Published October 5, 2011
Two top bureaucrats from Citizenship and Immigration Canada took MPs on the immigration committee, who are mostly new to the committee, through a kind of Immigration 101 departmental briefing on Sept. 29.
They told MPs about the government's levels plan, a guide the immigration minister tables in Parliament each year on or before Nov. 1 that includes the number of foreign nationals projected to become permanent residents in the following year, and a range for each category of permanent resident.
Liberal MP Kevin Lamoureux, his party's immigration critic, noted that the department's 2010 immigration levels plan had a target admission rate of between 15,000 and 18,000 in the parents and grandparents category. Canada accepted 15,324 applicants.
Meanwhile, by the end of 2010, 150,965 applications were waiting to be processed in that category. That backlog ballooned to 165,000 as of March 2011.
The government has set the bar lower for this year. The 2011 admission range is 13,000 to 17,500.
The grandparents and parents category is not the only one where the government missed its high target in 2010. According to CIC statistics released in September, the admission rates fell below the upper ends of the ranges set in the levels plan for almost all non-economic classes of immigrants to Canada. That includes other family-class immigrants such as spouses and children, as well as refugees.
But the government exceeded its maximum targets in almost all economic immigrant categories. In 2010, Canada accepted 280,681 immigrants in total, the highest level since 1957, exceeding its 265,000 maximum target. The extra admissions all came from the economic side.
The government's emphasis on admitting economic immigrants is no secret.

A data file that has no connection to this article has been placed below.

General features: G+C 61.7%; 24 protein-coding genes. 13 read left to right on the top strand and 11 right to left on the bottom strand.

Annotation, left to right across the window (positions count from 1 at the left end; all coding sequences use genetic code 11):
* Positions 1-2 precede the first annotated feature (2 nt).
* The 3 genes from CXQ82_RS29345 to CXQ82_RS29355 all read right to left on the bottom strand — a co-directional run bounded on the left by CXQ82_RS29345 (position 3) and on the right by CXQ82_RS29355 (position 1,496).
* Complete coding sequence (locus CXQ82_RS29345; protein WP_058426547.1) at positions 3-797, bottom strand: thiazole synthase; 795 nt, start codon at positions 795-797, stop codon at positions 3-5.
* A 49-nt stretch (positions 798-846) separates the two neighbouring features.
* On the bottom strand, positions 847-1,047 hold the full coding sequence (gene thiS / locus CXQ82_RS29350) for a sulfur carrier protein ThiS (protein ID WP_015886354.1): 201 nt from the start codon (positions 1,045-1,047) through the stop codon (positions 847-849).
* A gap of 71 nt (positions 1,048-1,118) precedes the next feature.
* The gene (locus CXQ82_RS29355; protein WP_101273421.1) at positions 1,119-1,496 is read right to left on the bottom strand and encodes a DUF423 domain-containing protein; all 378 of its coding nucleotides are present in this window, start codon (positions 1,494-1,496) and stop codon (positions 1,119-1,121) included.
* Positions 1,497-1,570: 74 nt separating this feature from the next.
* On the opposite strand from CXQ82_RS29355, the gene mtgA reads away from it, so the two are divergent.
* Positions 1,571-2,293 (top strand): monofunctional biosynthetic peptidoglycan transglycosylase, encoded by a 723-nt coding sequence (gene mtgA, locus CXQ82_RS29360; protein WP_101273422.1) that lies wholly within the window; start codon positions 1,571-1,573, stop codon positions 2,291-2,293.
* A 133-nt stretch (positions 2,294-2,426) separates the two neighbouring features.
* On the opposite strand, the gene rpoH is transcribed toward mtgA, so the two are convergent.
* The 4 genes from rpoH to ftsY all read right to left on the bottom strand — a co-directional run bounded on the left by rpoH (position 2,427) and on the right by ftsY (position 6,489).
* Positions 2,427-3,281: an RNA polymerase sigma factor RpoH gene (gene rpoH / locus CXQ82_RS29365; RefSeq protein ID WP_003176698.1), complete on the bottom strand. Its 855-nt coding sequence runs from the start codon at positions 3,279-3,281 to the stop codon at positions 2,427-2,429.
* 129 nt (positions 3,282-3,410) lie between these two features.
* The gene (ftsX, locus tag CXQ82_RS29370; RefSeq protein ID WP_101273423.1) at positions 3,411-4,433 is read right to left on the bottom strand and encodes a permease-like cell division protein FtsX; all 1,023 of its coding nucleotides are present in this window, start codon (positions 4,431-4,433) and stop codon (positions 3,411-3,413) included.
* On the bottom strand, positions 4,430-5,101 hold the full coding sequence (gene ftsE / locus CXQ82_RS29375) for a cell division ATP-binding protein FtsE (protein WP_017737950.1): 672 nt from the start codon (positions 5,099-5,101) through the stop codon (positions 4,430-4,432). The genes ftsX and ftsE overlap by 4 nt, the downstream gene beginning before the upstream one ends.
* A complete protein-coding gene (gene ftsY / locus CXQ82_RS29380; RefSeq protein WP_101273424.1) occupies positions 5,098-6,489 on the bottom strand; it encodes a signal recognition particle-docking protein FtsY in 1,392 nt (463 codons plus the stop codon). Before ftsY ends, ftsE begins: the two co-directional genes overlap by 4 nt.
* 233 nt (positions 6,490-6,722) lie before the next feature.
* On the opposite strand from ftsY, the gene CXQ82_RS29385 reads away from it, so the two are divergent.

"Everything I've tried to do over the past three-and-a-half years has been focused on making immigration work better for the Canadian economy and making the Canadian economy work better for immigrants. So that's really the number one focus," Mr. Kenney told Embassy late last month.
'And, of course, they're dying'
Looking past the numbers, the backlog in the grandparents and parents category, in human terms, is distressing to some MPs.
The CIC website estimates that it's taking staff currently 48 months to assess sponsors in Canada and up to another 55 months to assess the person being sponsored.
"These are the kind of numbers that I think all of us MPs see in our office all the time when people come in and say it's taking eight, nine, 10, 13 years to sponsor parents," said NDP immigration critic Don Davies, in the committee meeting. "And, of course, they're dying."
In responding to Mr. Lamoureux's question why Canada fell short of its high target for the grandparents and parents category, Les Linklater, assistant deputy minister for strategic and program policy, explained that applicants sometimes contribute to delays between the first and second steps of the process.
"Once our processing centre in Mississauga actually releases a sponsorship to our overseas network, it can take any number of months for [applicants] to actually respond to our request to fill out our application forms completely, provide supporting documentation, do their medicals," he told the committee.
Dawn Edlund, associate assistant deputy minister for operations, added that because CIC staff end up spending a lot of time chasing after applicants to get the documents they need to make decisions, the department has moved to stop "babysitting files." The department encourages applicants to give the completed application up front, and if they don't do that, they must start again.
CIC is also updating the way it processes immigration applications by using technology, and moving files from place to place rather than people. That's helping to streamline the process, said the officials.
They are working toward a service standard in the spouse or common-law partner category to process 80 per cent of applications within 12 months. But that service standard doesn't apply to the parents and grandparents category.